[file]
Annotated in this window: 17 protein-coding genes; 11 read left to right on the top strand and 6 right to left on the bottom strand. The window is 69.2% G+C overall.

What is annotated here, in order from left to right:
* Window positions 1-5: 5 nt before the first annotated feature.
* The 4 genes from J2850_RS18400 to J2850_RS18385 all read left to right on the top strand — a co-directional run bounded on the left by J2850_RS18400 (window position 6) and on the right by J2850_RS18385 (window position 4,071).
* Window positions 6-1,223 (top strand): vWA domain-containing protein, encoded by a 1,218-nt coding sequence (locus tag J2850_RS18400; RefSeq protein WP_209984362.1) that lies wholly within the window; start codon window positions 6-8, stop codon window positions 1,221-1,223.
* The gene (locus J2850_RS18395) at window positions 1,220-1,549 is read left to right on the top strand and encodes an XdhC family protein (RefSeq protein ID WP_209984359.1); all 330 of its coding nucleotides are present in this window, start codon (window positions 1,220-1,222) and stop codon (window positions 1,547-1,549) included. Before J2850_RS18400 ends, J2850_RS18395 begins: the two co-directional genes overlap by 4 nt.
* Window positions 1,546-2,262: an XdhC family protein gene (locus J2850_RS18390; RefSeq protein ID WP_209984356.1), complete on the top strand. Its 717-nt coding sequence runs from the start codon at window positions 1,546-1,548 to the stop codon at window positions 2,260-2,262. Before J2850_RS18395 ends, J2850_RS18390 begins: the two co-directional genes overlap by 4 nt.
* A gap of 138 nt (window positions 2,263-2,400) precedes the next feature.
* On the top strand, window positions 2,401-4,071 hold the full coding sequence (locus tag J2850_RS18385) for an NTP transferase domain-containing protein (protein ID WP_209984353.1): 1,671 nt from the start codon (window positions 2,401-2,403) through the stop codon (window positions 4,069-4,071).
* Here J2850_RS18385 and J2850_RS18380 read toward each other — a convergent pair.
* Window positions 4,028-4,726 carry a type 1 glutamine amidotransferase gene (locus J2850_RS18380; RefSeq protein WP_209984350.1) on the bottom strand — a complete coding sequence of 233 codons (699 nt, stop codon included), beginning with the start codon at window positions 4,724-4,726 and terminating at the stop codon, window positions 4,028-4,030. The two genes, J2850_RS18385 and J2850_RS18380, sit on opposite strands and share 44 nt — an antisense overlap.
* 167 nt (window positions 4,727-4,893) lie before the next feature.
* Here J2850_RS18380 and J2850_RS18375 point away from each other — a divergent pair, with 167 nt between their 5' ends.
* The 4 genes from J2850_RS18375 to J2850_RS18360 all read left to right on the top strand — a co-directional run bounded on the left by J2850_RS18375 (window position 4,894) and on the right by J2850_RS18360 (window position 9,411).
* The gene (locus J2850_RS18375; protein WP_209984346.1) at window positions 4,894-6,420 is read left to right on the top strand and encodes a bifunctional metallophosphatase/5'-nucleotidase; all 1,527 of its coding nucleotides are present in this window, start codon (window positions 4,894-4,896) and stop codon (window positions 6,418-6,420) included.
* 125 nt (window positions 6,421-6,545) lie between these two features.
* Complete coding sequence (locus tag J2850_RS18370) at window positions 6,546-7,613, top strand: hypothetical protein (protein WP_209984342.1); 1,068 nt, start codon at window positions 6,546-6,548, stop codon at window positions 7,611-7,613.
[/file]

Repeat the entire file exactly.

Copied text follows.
Annotated in this window: 17 protein-coding genes; 11 read left to right on the top strand and 6 right to left on the bottom strand. The window is 69.2% G+C overall.

What is annotated here, in order from left to right:
* Window positions 1-5: 5 nt before the first annotated feature.
* The 4 genes from J2850_RS18400 to J2850_RS18385 all read left to right on the top strand — a co-directional run bounded on the left by J2850_RS18400 (window position 6) and on the right by J2850_RS18385 (window position 4,071).
* Window positions 6-1,223 (top strand): vWA domain-containing protein, encoded by a 1,218-nt coding sequence (locus tag J2850_RS18400; RefSeq protein WP_209984362.1) that lies wholly within the window; start codon window positions 6-8, stop codon window positions 1,221-1,223.
* The gene (locus J2850_RS18395) at window positions 1,220-1,549 is read left to right on the top strand and encodes an XdhC family protein (RefSeq protein ID WP_209984359.1); all 330 of its coding nucleotides are present in this window, start codon (window positions 1,220-1,222) and stop codon (window positions 1,547-1,549) included. Before J2850_RS18400 ends, J2850_RS18395 begins: the two co-directional genes overlap by 4 nt.
* Window positions 1,546-2,262: an XdhC family protein gene (locus J2850_RS18390; RefSeq protein ID WP_209984356.1), complete on the top strand. Its 717-nt coding sequence runs from the start codon at window positions 1,546-1,548 to the stop codon at window positions 2,260-2,262. Before J2850_RS18395 ends, J2850_RS18390 begins: the two co-directional genes overlap by 4 nt.
* A gap of 138 nt (window positions 2,263-2,400) precedes the next feature.
* On the top strand, window positions 2,401-4,071 hold the full coding sequence (locus tag J2850_RS18385) for an NTP transferase domain-containing protein (protein ID WP_209984353.1): 1,671 nt from the start codon (window positions 2,401-2,403) through the stop codon (window positions 4,069-4,071).
* Here J2850_RS18385 and J2850_RS18380 read toward each other — a convergent pair.
* Window positions 4,028-4,726 carry a type 1 glutamine amidotransferase gene (locus J2850_RS18380; RefSeq protein WP_209984350.1) on the bottom strand — a complete coding sequence of 233 codons (699 nt, stop codon included), beginning with the start codon at window positions 4,724-4,726 and terminating at the stop codon, window positions 4,028-4,030. The two genes, J2850_RS18385 and J2850_RS18380, sit on opposite strands and share 44 nt — an antisense overlap.
* 167 nt (window positions 4,727-4,893) lie before the next feature.
* Here J2850_RS18380 and J2850_RS18375 point away from each other — a divergent pair, with 167 nt between their 5' ends.
* The 4 genes from J2850_RS18375 to J2850_RS18360 all read left to right on the top strand — a co-directional run bounded on the left by J2850_RS18375 (window position 4,894) and on the right by J2850_RS18360 (window position 9,411).
* The gene (locus J2850_RS18375; protein WP_209984346.1) at window positions 4,894-6,420 is read left to right on the top strand and encodes a bifunctional metallophosphatase/5'-nucleotidase; all 1,527 of its coding nucleotides are present in this window, start codon (window positions 4,894-4,896) and stop codon (window positions 6,418-6,420) included.
* 125 nt (window positions 6,421-6,545) lie between these two features.
* Complete coding sequence (locus tag J2850_RS18370) at window positions 6,546-7,613, top strand: hypothetical protein (protein WP_209984342.1); 1,068 nt, start codon at window positions 6,546-6,548, stop codon at window positions 7,611-7,613.